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BYU Basketball: Remembering Alan Taylor

BYU basketball lost one of its greats yesterday. Here is our tribute to Alan Taylor.

Mark Philbrick/BYU Photo

I was sad to read about the passing of BYU great Alan Taylor this morning.  I didn't get to watch Alan Taylor play.  I don't have any personal connection with him.  But I have pored over the history of BYU Basketball and knew immediately the program lost a titan yesterday.

Here's a secret about BYU Basketball most people don't know.

The 1980-81 Elite Eight team wasn't the best team to ever play in the Marriott Center era.  They were the most successful. The 1979-80 team was a better team.

The 1979-80 team returned all of its starters from the previous year's WAC Championship team: Scott Runia, Danny Ainge, Devin Durrant, Fred Roberts, and Alan Taylor. It didn't hurt that the Cougars added freshman Greg Kite either. There was a lot of excitement about this group of Cougars. Sophomores Durrant and Roberts were selected to play for a USA All-Star team and played in China over the summer. You know about Ainge, he was playing baseball on the Toronto Blue Jays that summer. The steady seniors Runia and Taylor returned as 2nd-team All-WAC selections to round out this team with four future NBA players on it. The Marriott Center's season tickets were sold out in anticipation.

In Alan Taylor's senior season, he averaged 12.5 points and 10.9 rebounds per game. He was big, strong, tough, unselfish, and loyal to his teammates.  He was selected as the 1st Team All-WAC Center.  He and Ainge were the only players on this stacked team to earn All-Conference honors that season.  Not Roberts, Kite, Durrant, or Runia.  Alan Taylor.  His team earned its second consecutive WAC Championship en route to a 24-5 record (best in school history at that point) and a #3 seed in the NCAA tournament.  Only the 2010-11 Cougars have ever earned that high of a seed in the tournament.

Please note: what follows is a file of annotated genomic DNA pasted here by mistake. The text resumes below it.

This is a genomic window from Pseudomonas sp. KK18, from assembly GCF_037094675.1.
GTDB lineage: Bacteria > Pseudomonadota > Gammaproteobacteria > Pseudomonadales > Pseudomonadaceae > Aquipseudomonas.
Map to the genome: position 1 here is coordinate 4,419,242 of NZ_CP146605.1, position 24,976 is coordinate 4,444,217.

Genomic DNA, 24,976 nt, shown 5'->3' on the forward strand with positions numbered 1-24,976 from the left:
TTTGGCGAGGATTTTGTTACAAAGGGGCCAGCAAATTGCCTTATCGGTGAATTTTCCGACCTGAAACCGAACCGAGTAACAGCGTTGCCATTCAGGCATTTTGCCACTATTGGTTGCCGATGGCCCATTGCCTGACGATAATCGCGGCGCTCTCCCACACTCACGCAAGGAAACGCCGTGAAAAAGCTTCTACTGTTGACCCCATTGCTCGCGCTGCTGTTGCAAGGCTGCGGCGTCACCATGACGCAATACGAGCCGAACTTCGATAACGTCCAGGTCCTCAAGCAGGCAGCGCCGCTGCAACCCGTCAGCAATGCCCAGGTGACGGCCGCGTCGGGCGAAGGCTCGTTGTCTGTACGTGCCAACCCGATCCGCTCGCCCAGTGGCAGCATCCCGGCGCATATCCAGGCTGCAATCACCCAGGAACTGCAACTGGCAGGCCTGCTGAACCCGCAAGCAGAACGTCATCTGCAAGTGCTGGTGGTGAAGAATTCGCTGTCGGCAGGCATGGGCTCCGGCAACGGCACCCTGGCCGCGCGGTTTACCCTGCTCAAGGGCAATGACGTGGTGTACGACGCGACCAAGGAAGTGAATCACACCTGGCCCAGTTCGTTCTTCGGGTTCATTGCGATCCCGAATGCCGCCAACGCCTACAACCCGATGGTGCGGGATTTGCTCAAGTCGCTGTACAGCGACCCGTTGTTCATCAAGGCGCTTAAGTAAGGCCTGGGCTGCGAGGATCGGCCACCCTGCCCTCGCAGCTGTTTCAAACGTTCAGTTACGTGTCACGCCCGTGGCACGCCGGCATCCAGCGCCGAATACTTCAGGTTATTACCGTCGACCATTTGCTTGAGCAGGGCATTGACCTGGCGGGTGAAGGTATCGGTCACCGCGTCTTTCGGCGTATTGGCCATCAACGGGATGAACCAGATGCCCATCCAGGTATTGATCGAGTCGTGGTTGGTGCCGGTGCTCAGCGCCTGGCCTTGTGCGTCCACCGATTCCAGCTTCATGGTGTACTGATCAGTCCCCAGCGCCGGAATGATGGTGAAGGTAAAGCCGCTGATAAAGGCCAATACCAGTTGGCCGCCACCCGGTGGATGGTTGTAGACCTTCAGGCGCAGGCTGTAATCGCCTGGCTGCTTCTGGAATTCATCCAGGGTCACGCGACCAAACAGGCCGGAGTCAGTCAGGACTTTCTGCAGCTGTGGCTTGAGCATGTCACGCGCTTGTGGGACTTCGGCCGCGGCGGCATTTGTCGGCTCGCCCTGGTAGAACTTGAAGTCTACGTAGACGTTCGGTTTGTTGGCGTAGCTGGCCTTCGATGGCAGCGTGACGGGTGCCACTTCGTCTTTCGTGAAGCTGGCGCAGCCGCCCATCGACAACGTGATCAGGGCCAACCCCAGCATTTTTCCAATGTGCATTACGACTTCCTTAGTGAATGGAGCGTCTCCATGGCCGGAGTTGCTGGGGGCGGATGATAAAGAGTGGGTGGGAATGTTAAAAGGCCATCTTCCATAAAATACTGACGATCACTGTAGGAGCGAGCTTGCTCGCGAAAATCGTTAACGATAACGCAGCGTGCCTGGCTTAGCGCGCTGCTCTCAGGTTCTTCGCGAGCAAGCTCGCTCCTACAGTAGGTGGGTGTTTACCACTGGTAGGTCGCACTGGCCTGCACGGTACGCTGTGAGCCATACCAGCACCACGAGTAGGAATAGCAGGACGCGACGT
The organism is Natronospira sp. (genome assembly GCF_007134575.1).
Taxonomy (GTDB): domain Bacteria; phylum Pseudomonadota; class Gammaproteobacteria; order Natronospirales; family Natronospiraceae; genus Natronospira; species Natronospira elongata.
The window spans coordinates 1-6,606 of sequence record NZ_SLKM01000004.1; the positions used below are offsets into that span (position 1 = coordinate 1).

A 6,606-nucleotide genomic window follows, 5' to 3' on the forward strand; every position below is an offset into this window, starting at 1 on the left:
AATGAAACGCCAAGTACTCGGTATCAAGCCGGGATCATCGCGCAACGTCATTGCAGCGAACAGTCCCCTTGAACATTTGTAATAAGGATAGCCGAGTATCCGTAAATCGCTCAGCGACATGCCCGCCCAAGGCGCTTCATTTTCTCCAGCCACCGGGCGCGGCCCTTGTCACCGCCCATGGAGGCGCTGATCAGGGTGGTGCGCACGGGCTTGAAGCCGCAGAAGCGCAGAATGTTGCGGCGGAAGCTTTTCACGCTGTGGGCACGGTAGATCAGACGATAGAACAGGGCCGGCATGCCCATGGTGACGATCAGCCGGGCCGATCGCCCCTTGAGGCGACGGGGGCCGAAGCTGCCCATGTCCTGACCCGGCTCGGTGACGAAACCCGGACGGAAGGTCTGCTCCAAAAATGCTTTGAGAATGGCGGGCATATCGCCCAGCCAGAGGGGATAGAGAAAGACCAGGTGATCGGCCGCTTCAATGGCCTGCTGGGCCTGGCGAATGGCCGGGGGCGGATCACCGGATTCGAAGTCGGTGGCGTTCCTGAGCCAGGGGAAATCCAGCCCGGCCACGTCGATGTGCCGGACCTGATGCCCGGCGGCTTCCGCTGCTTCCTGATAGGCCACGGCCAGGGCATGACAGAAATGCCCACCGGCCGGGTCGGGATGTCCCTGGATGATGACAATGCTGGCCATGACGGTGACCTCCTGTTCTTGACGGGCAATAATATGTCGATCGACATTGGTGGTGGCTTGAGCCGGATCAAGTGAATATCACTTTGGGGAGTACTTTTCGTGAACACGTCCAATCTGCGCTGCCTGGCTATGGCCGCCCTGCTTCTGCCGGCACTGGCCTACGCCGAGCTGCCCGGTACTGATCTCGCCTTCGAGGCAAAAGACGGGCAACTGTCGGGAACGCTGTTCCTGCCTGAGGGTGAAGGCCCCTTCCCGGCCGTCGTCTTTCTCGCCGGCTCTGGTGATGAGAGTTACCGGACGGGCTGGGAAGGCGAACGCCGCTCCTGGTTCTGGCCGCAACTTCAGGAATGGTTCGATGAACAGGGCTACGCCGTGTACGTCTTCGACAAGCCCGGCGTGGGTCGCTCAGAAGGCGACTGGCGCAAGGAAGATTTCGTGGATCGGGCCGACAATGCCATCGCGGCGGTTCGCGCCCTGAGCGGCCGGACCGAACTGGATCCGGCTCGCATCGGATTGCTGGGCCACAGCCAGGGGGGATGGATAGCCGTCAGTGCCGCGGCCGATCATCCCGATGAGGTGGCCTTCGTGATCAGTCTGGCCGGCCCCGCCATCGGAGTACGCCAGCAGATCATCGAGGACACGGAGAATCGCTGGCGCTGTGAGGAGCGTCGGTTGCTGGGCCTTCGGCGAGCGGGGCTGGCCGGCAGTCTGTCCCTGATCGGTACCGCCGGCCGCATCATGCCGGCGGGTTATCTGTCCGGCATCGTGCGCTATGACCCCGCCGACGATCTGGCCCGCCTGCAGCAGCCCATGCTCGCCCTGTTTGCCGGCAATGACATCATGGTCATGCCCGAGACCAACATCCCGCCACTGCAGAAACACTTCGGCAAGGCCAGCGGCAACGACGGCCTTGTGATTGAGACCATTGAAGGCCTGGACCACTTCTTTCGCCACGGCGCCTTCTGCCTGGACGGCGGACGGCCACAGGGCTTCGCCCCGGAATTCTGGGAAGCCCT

The Cougars received a first-round bye from the round of 64. Sixth-seeded and Larry Nance-led Clemson eked out a win over Utah State and were set to take on BYU in the round of 32 in a game at the Dee Events Center in Ogden.

He ended his career at BYU with one of the most gut wrenching losses in BYU history.  The Cougars fell 71-66 to the Tigers, who would make a run all the way to the Elite Eight.  But that game would have been far more embarrassing without Alan Taylor on our side.  Taylor was the only thing going for BYU on that day.  He shot 10-12 from the field and 7-11 from the line to finish with 27 points and 12 rebounds.  Ainge had 13 points on as many shots.  Taylor was the only guy on the team to shoot over 50% on that day.  Late in the game Taylor fouled out, and based on the way everybody else on the game had it going, that fifth foul almost certainly spelled out the sad ending for this historic BYU team.

Alan Taylor scored 11.7 ppg and grabbed 8.4 rpg in his career.  For comparison:

Brandon Davies 12.4 ppg and 6.2 rpg.

Trent Plaisted 13.3 ppg and 6.7 rpg.

Russell Larson 14.5 ppg and 6.4 rpg.

Gary Trost 10.5 ppg and 5.3 rpg.

Jeff Chatman 14.9 ppg and 4.9 rpg.

Alan Taylor was not LDS when he came to campus.  He left the campus as a Mormon.  He went on to live in Reno and served as a bishop.

joked on twitter that the 79-80 team is the most spiritual team ever during General Conference.  With Scott Runia serving as a Seventy, Devin Durrant as second counselor in the General Sunday School Presidency, and Bishop Alan Taylor.

I read the 1980-81 BYU Basketball Media Guide this morning, and Frank Arnold couldn't stop talking about how much the team will miss Alan Taylor.  I can only imagine how much more they miss him today.  Alan Taylor passed away at 55 due to diabetes.